You sometimes hear anti-drink campaigners like Don Shenker and Sir Ian Gilmore praising the role of pubs and expressing regret that they have been allowed to decline. But this really comes across as breathtaking hypocrisy when over the years they have consistently opposed the liberalisation of licensing hours and supported every anti-pub measure and proposal such as the smoking ban, the duty escalator and cutting the drink-drive limit, not to mention encouraging a general anti-drink climate in society that has deterred responsible people from using pubs. They’re no more friends of pubs than the Faroe Islanders are friends of whales. They’re only expressing sympathy for pubs as a kind of divide-and-rule tactic because they can see they are on the slide. It wouldn’t surprise me if their equivalents of fifty years ago had been advocating a move to more at-home drinking with the family and with meals, as opposed to men boozing together in the pub, as a way of encouraging a more responsible approach.
Nobody who reads this blog could be left in any doubt that I see pubs as a valuable British tradition that has an important role to play in bringing people together and encouraging a sense of community, and at their best are havens of conviviality that bring pleasure to millions. It is very regrettable that, over the years, legislators and opinion-formers have done so much to undermine them. But to claim that, in comparison with at-home drinking, they have some kind of privileged moral status is frankly just silly and, in a wider context, distinctly unhelpful.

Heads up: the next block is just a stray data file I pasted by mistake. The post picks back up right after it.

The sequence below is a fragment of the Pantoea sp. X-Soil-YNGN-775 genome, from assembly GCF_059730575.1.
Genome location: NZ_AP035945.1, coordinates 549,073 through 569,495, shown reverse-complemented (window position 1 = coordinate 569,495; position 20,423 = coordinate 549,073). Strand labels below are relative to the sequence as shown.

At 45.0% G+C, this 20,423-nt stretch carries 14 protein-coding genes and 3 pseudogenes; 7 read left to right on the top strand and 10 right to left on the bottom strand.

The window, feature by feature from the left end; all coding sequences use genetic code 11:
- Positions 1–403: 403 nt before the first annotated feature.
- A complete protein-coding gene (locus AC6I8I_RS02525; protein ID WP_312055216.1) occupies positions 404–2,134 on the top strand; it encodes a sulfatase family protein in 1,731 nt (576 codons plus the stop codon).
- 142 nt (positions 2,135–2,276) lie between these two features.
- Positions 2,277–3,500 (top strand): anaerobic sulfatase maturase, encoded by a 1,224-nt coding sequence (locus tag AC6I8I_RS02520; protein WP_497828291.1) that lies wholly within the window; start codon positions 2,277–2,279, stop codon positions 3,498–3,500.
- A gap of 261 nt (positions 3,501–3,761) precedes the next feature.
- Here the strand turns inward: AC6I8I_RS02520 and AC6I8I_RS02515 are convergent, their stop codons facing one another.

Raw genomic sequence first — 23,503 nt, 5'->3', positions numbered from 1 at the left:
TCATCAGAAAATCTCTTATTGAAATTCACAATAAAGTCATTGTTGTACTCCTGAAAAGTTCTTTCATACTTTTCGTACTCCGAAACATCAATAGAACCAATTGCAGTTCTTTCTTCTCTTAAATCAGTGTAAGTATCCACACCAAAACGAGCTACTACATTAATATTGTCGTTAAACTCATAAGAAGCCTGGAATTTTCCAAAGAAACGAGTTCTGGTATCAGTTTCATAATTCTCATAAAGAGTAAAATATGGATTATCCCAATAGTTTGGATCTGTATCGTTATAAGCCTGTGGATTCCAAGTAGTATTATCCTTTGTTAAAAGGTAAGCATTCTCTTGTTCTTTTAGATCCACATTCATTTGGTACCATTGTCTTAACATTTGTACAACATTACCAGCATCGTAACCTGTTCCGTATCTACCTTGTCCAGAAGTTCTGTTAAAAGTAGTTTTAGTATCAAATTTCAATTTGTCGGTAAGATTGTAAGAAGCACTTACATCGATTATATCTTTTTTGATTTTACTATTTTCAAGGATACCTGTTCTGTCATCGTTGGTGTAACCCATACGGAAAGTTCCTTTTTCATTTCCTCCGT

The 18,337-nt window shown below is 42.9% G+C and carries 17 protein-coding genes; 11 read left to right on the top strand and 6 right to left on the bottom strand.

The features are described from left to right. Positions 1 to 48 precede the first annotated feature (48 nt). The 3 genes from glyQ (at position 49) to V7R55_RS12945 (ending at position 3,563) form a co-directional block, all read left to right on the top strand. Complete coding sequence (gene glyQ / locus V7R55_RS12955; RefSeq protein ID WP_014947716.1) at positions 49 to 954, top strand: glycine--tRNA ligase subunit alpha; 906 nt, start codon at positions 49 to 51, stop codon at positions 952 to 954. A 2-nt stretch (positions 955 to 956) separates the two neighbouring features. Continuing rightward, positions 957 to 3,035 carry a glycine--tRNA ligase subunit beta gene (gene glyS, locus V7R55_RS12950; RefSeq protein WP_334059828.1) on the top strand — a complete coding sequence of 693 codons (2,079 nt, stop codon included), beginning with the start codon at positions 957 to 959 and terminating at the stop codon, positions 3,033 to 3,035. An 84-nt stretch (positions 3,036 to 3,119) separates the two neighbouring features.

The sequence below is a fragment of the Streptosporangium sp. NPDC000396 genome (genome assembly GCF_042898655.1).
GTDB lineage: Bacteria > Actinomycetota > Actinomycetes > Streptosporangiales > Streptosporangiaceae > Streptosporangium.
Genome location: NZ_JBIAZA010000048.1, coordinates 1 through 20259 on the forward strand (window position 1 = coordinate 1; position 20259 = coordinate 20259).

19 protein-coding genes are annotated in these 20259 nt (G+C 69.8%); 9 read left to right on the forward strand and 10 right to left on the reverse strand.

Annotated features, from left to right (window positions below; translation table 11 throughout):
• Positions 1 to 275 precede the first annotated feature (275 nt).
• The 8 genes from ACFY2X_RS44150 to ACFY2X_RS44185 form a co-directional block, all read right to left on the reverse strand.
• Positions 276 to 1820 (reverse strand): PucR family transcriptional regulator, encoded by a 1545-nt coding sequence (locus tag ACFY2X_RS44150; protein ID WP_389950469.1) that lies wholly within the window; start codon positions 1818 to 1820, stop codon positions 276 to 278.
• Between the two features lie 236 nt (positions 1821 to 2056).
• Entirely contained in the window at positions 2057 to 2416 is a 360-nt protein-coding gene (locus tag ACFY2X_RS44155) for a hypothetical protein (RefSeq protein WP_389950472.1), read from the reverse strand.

Over the years, for a variety of reasons, most of which fall under the category of “the tide of history”, there has been a marked shift away from on-trade drinking, and for most people their drinking is now a balance between the two depending on the context. Plenty of people probably never drink in a pub from one month to the next. The attitude of “we never have drink in the house” now comes across as distinctly old-fashioned. And it has to be pointed out that there’s a slight inconsistency in self-proclaimed beer lovers bewailing the plight of pubs while at the same time stocking up on obscure American and Belgian imported bottles from specialist off-licences.
To parrot the mantras of the anti-drink lobby about preloading on cheap vodka, the evils of white cider and drink being available at pocket-money prices does the wider cause of defending pubs, the brewing industry and responsible drinking no good. It is the mirror-image of the press hysteria about “binge-drink Britain” and weekend town-centre disorder. Each form of drinking can be done either responsibly or irresponsibly, and the vast majority of drinkers fall into the first category. Neither on- nor off-trade has a unique claim to the moral high ground.
If the anti-drink lobby is to be countered effectively it is essential to stop the pointless squabbling, accept that all forms of drinking have their positives and negatives, and present a united front. That is the lesson that needs to be learned from the successful campaign to scrap the beer duty escalator.